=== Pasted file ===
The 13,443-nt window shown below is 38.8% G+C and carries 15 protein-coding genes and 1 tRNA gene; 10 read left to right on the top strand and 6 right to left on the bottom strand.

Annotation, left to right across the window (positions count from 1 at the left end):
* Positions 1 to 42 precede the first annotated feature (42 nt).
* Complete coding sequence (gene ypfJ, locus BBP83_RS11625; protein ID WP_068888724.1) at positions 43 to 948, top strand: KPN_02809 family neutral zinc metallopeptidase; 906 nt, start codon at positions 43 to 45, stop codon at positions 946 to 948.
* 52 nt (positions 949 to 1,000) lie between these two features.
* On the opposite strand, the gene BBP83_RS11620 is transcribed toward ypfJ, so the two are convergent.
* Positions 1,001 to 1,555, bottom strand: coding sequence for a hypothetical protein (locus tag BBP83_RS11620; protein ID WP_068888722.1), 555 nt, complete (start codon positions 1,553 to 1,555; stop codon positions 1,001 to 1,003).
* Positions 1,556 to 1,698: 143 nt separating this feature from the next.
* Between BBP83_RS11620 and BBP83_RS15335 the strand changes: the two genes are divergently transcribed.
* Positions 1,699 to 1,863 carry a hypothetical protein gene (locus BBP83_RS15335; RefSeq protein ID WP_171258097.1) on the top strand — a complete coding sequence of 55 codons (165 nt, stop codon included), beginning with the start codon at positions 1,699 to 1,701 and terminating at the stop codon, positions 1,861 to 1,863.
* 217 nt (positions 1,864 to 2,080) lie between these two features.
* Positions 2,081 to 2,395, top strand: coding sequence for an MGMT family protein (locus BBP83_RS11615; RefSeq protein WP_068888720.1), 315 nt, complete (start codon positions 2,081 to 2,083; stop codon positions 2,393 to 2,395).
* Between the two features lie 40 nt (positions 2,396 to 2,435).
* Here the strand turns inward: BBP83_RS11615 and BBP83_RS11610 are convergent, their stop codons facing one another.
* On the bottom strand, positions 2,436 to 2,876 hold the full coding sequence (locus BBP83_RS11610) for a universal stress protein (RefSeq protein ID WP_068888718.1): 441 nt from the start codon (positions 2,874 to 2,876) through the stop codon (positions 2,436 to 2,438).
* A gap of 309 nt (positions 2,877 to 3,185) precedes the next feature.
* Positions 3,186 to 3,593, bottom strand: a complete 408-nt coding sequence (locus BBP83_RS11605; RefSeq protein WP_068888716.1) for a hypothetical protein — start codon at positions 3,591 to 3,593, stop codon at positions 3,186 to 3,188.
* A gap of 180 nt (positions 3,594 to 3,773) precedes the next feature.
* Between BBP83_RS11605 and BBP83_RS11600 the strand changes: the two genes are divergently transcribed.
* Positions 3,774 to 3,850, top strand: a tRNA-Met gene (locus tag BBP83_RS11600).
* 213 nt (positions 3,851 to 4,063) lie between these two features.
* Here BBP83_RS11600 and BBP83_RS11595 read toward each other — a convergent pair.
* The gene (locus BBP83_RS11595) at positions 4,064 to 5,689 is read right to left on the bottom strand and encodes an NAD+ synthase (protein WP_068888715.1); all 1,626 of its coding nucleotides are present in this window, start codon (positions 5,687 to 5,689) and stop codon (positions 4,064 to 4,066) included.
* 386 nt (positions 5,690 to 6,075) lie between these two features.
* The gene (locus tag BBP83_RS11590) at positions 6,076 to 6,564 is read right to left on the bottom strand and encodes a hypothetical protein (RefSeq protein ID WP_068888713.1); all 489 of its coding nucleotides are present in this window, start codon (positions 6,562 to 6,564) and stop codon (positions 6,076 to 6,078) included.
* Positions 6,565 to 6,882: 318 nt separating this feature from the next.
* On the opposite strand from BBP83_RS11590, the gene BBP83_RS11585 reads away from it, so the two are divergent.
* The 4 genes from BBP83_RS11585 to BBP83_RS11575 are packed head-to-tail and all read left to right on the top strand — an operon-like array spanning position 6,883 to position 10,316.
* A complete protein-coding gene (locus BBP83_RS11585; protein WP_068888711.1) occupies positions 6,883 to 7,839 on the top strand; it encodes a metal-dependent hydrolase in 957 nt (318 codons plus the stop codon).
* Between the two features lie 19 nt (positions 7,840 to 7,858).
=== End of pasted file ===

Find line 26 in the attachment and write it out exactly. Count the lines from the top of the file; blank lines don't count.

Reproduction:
* Positions 6,565 to 6,882: 318 nt separating this feature from the next.